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Cody Townsend’s Crash in Matchstick Production’s “Attack of La Nina”

What happens when an athlete goes down hard on a film shoot? Cody Townsend and Matchstick’s Scott Gaffney told us what it was like from both sides of the lens.

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If you’ve already seen Matchstick Production’s new film, “Attack of La Nina”, then you’ve seen it happen in its entirety. If you’re like me and you’ve watched the trailer a couple dozen times, it’s the shot at minute 2:36, shortly after “huckfest 2011” was declared, which made me stop and rewatch 6 or 7 times while making various cringing-faces and clenched-teeth noises at my computer screen. An orange-helmeted skier, whom I later deduced to be Cody Townsend, hits an enormous cliff with speed and about 50 feet into what appears to be a 70 foot flight he impacts a jagged protrusion of rock with a tremendous crack of skis upon rock. As I played and replayed this crash I could hardly believe that someone could live through a crash like that, much less come out of it relatively unscathed. To find out what it’s like to take a hit like that and exactly what happened I got in touch with Cody Townsend and MSP’s Scott Gaffney who caught the action on film that day.

Scott Gaffney (SG): We were in Terrace, B.C., and that was probably day 16 of a 17-day trip. We had flown several days, but had only had two or three really good, full days prior to that. It was getting into the late afternoon, and we’d had a few lines in prior, although we’d been fighting the weather all day and had to fly far deeper into the mountains to find some clearing.
Cody Townsend (CT): I had already skied three or four lines that day.

SG: I think he just wanted something really big—something that made people go, “Holy shit!” It was a pretty long line down to the cliff, not all that technical or anything, but it’s rare to ski 800 vert or so to something as large as a 70′ cliff. That’s what this was.
CT: Everyone’s mindset was that the line was fricking burly. Bushy (Rory Bushfield) already told me he wanted nothing to do with it and you could feel the tension build the moment I declared my intent to ski that line.
SG: I have confidence in Cody, and the cliff looked good, despite how large it was.

CT: Rolling into this cliff not much was going through my head other than getting a feeling for how much speed I thought I needed and looking for a suitable take off. There was three potential launch zones that I scoped, I decided I’d pick which one I’d hit on the way down.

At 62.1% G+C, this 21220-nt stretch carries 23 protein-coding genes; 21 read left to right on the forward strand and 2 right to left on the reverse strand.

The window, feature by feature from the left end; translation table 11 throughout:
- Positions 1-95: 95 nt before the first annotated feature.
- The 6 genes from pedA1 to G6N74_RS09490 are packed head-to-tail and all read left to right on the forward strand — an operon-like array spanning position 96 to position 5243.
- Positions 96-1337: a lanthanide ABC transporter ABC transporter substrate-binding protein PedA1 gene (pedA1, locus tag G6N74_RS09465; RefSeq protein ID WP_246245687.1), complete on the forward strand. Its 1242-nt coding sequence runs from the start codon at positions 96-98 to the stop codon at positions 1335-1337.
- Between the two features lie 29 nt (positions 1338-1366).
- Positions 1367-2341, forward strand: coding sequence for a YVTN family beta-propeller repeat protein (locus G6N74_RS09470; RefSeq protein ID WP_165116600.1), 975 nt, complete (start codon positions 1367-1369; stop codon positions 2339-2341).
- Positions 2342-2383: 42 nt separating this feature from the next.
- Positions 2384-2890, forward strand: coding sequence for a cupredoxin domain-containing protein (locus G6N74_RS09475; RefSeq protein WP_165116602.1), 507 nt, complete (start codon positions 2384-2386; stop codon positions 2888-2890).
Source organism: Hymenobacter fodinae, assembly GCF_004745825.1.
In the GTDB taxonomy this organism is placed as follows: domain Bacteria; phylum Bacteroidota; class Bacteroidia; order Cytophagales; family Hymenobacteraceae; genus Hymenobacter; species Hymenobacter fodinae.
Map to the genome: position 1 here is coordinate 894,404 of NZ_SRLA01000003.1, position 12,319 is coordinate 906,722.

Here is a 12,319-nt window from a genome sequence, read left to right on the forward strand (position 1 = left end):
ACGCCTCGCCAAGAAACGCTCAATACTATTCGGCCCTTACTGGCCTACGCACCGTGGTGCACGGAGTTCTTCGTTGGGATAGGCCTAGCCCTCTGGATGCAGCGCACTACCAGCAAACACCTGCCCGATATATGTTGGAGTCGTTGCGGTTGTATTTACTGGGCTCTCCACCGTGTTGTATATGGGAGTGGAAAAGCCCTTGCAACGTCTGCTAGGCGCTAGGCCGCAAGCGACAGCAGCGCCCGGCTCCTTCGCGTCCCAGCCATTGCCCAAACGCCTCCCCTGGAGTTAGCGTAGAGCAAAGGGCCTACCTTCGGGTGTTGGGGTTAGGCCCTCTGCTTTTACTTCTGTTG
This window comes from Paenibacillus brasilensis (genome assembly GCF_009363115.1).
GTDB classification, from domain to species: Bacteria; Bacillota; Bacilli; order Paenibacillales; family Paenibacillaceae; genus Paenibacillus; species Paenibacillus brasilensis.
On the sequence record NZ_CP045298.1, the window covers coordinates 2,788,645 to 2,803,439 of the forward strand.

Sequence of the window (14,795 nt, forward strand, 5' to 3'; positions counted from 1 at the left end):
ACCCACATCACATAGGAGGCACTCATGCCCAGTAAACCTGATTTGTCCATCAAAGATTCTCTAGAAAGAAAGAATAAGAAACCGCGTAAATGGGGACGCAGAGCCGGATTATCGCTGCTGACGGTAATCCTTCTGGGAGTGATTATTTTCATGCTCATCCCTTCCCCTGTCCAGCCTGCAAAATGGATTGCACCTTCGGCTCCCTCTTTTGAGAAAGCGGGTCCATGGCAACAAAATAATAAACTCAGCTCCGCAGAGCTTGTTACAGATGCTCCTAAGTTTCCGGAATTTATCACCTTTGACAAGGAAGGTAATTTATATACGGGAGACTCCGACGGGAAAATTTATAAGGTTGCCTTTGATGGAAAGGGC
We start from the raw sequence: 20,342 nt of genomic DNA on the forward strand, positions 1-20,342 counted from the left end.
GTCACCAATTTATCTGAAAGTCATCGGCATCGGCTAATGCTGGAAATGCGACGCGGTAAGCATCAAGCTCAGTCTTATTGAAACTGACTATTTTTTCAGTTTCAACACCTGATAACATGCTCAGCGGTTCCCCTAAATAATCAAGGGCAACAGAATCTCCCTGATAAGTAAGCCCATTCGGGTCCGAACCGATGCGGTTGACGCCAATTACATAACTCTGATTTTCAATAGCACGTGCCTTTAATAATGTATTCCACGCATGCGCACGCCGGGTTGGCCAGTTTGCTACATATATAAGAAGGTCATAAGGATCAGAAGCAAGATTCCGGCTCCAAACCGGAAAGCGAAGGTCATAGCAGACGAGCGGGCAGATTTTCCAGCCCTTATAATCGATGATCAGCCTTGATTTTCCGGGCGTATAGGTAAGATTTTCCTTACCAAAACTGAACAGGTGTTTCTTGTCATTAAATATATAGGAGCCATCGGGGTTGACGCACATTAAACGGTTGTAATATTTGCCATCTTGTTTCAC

SG: I just hoped he was going to carry enough speed. 

SG: The camera guys were stationed on an opposing ridgeline that was probably half to three quarters of a mile away. We saw the strike and bounce. Then the noise came seconds later. And it was scary—still so loud and brutal from afar. There was a moment where I thought, “I may have just watched a friend die.”
CT: Well I didn’t hear or feel a thing. I was extremely calm the entire time in the air. When I hit, the first thing that went though my mind was, ‘Sweet! I think I’m alright.”

SG: Cody gave us a wave pretty quick, which put the major concerns to rest. We all know adrenaline can do amazing things at times like that, so there wasn’t tons of reassurance. But when he got to his feet and hiked a bit for a ski, relief set in.
CT: I started feeling around my body for any potential wounds that might have been disguised by the surge of adrenaline coursing through my body. I stood up and slowly started to realize my knee was pretty sore. Within a few minutes, the pain amplified exponentially. Then I knew I was in for the surgery room.

SG: Cody flew back immediately with the other skiers on board, and they went out of radio range for quite a while because we were so deep in the mountains. That was a little unsettling. We were in the dark for quite a while just speculating and hoping for the best.
CT: I flew straight from the field to the airport and immediately to the hospital. Rory and Henrik flew with me, which was nice. Felt good to have my buds around.

CT: My injuries were a non-displaced tibia plateau fracture, 3rd degree MCL tear, partial ACL injury, complex meniscus tear and LCL sprain. 

CT: Under-hung (sloping) cliffs are incredibly good for stomping but should be treated with an extra ounce of caution. On something that big and that under-hung, I’ll probably figure out a way to scope it from the side, not just from underneath. Otherwise, the injury is just a factor of being in the mountains and having the desire to jump off really big cliffs. Shit happens when you party in the mountains.

SG: A lot of things we film involve the skiers doing something they’d do on an everyday basis at their home ski areas. But sometimes they are taking it to a whole other level, and this was one of those instances. When that happens, I think you have to be particularly studious when it comes to your line. I imagine a six-month recovery—and seriously close call to an outcome way worse—is going to make Cody way more precise from here on out.

Check out “Attack of La Nina” for the rest of Cody’s hard-charging footage. Go to to check out the “Attack of La Nina” tour dates for a location near you so you can see all the action from skiing’s best.